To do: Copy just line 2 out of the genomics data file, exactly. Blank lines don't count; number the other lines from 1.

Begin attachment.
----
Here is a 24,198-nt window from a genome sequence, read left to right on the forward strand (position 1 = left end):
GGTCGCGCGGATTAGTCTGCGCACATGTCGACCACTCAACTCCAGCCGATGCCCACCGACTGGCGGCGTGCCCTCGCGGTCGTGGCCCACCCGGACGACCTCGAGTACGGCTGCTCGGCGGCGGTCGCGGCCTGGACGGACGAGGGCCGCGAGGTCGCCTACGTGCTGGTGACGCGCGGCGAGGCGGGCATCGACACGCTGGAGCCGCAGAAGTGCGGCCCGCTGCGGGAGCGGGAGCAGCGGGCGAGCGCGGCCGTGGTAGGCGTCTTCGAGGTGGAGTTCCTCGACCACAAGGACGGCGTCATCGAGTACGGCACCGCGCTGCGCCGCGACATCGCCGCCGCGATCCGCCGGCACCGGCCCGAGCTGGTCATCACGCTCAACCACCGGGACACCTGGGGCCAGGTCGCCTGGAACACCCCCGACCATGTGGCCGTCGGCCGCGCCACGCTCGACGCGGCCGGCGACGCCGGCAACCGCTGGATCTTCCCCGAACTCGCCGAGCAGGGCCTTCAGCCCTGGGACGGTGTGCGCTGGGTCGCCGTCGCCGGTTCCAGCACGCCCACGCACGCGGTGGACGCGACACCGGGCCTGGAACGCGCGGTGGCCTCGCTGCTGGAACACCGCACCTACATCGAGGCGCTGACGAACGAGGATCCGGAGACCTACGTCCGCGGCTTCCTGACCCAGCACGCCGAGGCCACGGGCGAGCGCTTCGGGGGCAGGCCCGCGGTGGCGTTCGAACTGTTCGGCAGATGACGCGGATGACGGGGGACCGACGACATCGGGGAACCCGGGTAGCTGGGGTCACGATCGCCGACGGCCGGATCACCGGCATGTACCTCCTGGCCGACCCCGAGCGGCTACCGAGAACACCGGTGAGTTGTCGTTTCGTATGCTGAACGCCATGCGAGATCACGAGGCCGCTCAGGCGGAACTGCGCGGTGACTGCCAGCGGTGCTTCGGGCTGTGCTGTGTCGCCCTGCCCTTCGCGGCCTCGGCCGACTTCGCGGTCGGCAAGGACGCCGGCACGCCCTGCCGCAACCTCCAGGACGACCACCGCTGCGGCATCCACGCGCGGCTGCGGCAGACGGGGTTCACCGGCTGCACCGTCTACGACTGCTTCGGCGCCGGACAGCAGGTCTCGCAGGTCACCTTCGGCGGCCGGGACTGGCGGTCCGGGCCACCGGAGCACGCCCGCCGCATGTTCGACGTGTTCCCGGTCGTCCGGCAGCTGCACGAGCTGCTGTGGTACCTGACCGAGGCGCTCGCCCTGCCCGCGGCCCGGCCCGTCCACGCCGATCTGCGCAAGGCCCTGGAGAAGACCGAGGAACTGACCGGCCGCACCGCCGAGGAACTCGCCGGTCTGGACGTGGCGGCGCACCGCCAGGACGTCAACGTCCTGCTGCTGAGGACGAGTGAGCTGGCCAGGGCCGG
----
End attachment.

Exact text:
GGTCGCGCGGATTAGTCTGCGCACATGTCGACCACTCAACTCCAGCCGATGCCCACCGACTGGCGGCGTGCCCTCGCGGTCGTGGCCCACCCGGACGACCTCGAGTACGGCTGCTCGGCGGCGGTCGCGGCCTGGACGGACGAGGGCCGCGAGGTCGCCTACGTGCTGGTGACGCGCGGCGAGGCGGGCATCGACACGCTGGAGCCGCAGAAGTGCGGCCCGCTGCGGGAGCGGGAGCAGCGGGCGAGCGCGGCCGTGGTAGGCGTCTTCGAGGTGGAGTTCCTCGACCACAAGGACGGCGTCATCGAGTACGGCACCGCGCTGCGCCGCGACATCGCCGCCGCGATCCGCCGGCACCGGCCCGAGCTGGTCATCACGCTCAACCACCGGGACACCTGGGGCCAGGTCGCCTGGAACACCCCCGACCATGTGGCCGTCGGCCGCGCCACGCTCGACGCGGCCGGCGACGCCGGCAACCGCTGGATCTTCCCCGAACTCGCCGAGCAGGGCCTTCAGCCCTGGGACGGTGTGCGCTGGGTCGCCGTCGCCGGTTCCAGCACGCCCACGCACGCGGTGGACGCGACACCGGGCCTGGAACGCGCGGTGGCCTCGCTGCTGGAACACCGCACCTACATCGAGGCGCTGACGAACGAGGATCCGGAGACCTACGTCCGCGGCTTCCTGACCCAGCACGCCGAGGCCACGGGCGAGCGCTTCGGGGGCAGGCCCGCGGTGGCGTTCGAACTGTTCGGCAGATGACGCGGATGACGGGGGACCGACGACATCGGGGAACCCGGGTAGCTGGGGTCACGATCGCCGACGGCCGGATCACCGGCATGTACCTCCTGGCCGACCCCGAGCGGCTACCGAGAACACCGGTGAGTTGTCGTTTCGTATGCTGAACGCCATGCGAGATCACGAGGCCGCTCAGGCGGAACTGCGCGGTGACTGCCAGCGGTGCTTCGGGCTGTGCTGTGTCGCCCTGCCCTTCGCGGCCTCGGCCGACTTCGCGGTCGGCAAGGACGCCGGCACGCCCTGCCGCAACCTCCAGGACGACCACCGCTGCGGCATCCACGCGCGGCTGCGGCAGACGGGGTTCACCGGCTGCACCGTCTACGACTGCTTCGGCGCCGGACAGCAGGTCTCGCAGGTCACCTTCGGCGGCCGGGACTGGCGGTCCGGGCCACCGGAGCACGCCCGCCGCATGTTCGACGTGTTCCCGGTCGTCCGGCAGCTGCACGAGCTGCTGTGGTACCTGACCGAGGCGCTCGCCCTGCCCGCGGCCCGGCCCGTCCACGCCGATCTGCGCAAGGCCCTGGAGAAGACCGAGGAACTGACCGGCCGCACCGCCGAGGAACTCGCCGGTCTGGACGTGGCGGCGCACCGCCAGGACGTCAACGTCCTGCTGCTGAGGACGAGTGAGCTGGCCAGGGCCGG